It was a long weekend of rock and roll, but I knew it would be going into it. It had been way, way too long since I’d last been able to pay a visit to the Maryland doom scene and its familiar and friendly faces. Used to be every year, year and a half or so, but living in Massachusetts adds another three-plus hours onto that trip — while we’re on the subject of the Bay State, I’ll say that the Delmar had its shit together more than every single venue in Boston of comparable size that I’ve been to — so it’s been a while. Felt good to be back.

Friday night’s lineup featured Bailjack, Faith in Jane, Kelly Carmichael, Pale Divine, King Giant, Solace and Spirit Caravan. Show got started at 7PM, and I was there early because I knew I didn’t want to miss a second of it:

Bailjack

bailjack 1 (Photo by JJ Koczan)

One thing you can always rely on at a fest like Vultures of Volume is that Maryland’s own particular brand of heavy — and for argument’s sake, I’ll note that Maryland’s heavy runs pretty much anywhere from Virginia to Pennsylvania, depending on what band we’re talking about — will be well represented. Following an intro from Wisconsin’s Mike Smith (he of the Days of the Doomed festival series), who was acting as the weekend’s M.C., dual-guitar four-piece took the stage to lead off the first night in deceptively intricate fashion. With three vocalists between guitarists Jason Barker and Blake Owens and bassist Ron “Fezz” McGinnis (also Pale Divine, Admiral Browning and about as bullshit-free an individual as you could hope to meet), and a distinctive split in style between the two guitars, Bailjack effectively divided their attention between freakout-led psych jamming and more classically progressive impulses, drummer Andy Myers holding the various changes together with Fezz‘s bass, which is about as much a staple of the MD scene at this point as riffs. No small feat to keep everything flowing, but they did it¬†as arrangements tipped one way or another or they¬†took off in this or that direction, only warming up more as they went, but though they ran a little late,¬†Bailjack¬†were a fitting¬†leadoff for the night and a sure sign that we were underway.

Faith in Jane

Faith in Jane (Photo by JJ Koczan)

They came very highly recommended, and weren’t five minutes into their set before it was very apparent why. Faith in Jane tap into that classic heavy rock boogie and pull off fleet rhythmic turns essentially without sounding like they’re breaking a sweat to do it. An edge of blues here, a neo-stoner groove there, it’s easy to imagine them getting another release or two under their belt (they have a slew of digital and CD pressings from the last couple years) and catching the eye of a label like Tee Pee or Riding Easy, and they’re young enough that they still have time to develop the potential they showed. The locals obviously know it. Looking around at all the home-made¬†Faith in Jane¬†shirts, I was reminded of the vigilant manner in which¬†Beelzefuzz¬†was supported during their early days (the two acts have little sound-wise in common, but that also was a recommendation worth taking).¬†Until Spirit Caravan played, Faith in Jane had the biggest and most responsive crowd of the night, and it was well earned in their swinging groove, tight execution of a stay-loose sound and nuances like guitarist/vocalist Dan Mize switching between finger-picking and strumming his guitar or bassist Brendan Winston tossing off a quick fill in classic rock fashion. Rounded out by drummer¬†Alex Llewellyn,¬†the MD natives aren’t without room to grow, but already they were a highlight of the weekend and definitely a band it will be well worth keeping an eye on going forward. Their closer, “Stormbringer,” was a beast.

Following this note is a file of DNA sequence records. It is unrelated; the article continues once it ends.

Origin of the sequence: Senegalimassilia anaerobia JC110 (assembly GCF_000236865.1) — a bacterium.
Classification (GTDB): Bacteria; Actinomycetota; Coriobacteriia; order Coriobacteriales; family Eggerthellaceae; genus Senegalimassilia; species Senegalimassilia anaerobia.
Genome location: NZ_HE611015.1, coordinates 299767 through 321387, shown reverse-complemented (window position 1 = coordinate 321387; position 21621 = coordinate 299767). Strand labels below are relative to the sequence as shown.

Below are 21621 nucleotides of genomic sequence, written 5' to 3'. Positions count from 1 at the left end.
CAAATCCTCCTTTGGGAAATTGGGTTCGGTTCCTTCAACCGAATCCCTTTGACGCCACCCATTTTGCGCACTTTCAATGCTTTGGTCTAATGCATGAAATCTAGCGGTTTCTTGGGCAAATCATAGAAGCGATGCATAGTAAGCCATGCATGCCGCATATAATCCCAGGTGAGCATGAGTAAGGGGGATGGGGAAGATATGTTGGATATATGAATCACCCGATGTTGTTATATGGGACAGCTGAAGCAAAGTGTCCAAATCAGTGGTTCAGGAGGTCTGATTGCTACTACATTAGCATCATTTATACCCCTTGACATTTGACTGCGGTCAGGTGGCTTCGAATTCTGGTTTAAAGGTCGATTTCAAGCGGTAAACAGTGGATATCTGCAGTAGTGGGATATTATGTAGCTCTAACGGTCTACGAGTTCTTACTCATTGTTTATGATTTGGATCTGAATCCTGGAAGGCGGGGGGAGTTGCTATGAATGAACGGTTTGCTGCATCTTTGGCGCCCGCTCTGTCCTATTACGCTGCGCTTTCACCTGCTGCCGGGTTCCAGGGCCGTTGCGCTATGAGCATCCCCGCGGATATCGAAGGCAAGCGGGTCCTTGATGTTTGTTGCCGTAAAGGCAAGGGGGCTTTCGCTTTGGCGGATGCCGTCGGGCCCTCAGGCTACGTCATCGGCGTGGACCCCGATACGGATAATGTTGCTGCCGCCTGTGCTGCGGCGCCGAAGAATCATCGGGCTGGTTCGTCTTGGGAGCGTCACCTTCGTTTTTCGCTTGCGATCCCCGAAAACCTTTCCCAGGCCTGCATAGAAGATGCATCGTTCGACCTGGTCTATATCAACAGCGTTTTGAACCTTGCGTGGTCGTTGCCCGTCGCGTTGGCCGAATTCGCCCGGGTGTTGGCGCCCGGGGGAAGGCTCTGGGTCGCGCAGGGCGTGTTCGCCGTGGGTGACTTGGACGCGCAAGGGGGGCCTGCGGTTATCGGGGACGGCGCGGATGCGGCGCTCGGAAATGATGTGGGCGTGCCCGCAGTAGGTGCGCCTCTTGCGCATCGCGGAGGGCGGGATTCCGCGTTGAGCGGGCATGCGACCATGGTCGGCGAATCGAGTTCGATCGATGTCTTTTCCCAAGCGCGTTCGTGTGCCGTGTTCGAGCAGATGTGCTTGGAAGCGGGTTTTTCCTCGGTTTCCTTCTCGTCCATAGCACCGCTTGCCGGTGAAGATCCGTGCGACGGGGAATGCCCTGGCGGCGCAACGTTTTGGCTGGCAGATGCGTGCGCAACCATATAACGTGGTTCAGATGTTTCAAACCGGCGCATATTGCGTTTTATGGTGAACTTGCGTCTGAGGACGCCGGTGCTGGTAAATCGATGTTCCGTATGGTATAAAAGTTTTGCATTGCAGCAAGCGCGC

Kelly Carmichael

Kelly Carmichael (Photo by JJ Koczan)

Only thing missing was a sample of John Cleese saying “And now for something completely different.” Kelly Carmichael is the former guitarist of Internal Void and also did a stint in Pentagram, but as traditional as doom gets, that’s really no match for his solo act, which dips back decades further to ’20s and ’30s-style acoustic roots blues. He covered both Robert Johnson and Leadbelly, doing “Preachin’ Blues (Up Jumped the Devil)” from the former and a prison worksong from the latter. It was a left-turn stylistically after Faith in Jane, but not at all a hard sell to the crowd that doom draws a line backward in time to the blues. People came and went, but Carmichael held a solid audience for the original “Salty Dog” from his 2009 Queen Fareena album, and had toes tapping all the while. An almost academic approach, but clearly driven by heartfelt passion for the style.

Pale Divine

pale divine 1 (Photo by JJ Koczan)